A team, including Oxford University scientists, has achieved a new record for storing and retrieving data from an optical quantum memory, our friends PhysOrg.com report.
The researchers achieved a data rate in excess of 1GHz, 100 times what is possible with existing quantum memories, they explain in Nature Photonics. Such a speedy memory would be a key component of any future quantum computing or communications device.
The result was achieved by firing pulses of thousands of photons encoded with data into a cesium vapor cell. The vapor turns the pulses into a spin wave, and the information can be retrieved by a read pulse that converts the spin wave back into an optical signal that is picked up by a detector.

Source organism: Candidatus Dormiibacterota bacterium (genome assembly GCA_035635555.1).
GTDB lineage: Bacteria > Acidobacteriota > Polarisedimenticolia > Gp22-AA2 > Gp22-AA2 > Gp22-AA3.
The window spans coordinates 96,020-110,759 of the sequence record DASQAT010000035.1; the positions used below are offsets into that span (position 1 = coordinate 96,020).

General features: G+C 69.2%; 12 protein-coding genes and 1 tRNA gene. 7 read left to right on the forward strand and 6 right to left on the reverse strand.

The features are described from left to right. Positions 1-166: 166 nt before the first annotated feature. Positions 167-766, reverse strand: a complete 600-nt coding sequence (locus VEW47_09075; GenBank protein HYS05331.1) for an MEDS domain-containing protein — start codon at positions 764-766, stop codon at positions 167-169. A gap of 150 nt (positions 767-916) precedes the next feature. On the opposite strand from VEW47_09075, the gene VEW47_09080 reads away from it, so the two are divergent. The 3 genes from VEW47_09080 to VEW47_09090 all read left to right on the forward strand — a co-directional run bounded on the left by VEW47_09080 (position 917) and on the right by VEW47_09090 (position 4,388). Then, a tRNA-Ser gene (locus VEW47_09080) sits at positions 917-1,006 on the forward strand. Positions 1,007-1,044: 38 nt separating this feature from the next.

Ian Walmsley, of Oxford University's Department of Physics, told PhysOrg's Lisa Zyga: 'There are a few steps that are required [to achieve high bandwidth], but the main approach is to use atoms with a higher energy storage state, and to apply more sophisticated control pulse methods.'
'Our plans are to demonstrate the operation of the memory at the quantum limit, using an external source of nonclassical light.'
The team note that the bandwidth was limited only by the response time of the detector, so in theory the quantum memory could be capable of even larger bandwidths. Their method, based on a Raman interaction, could be applied to other storage media (such as cold gases and solid state).
Ian adds: 'Challenges for the future in general are to increase the number of bits the memory can store and the readout efficiency of the memories to the point when they can be used in applications such as quantum communications links.'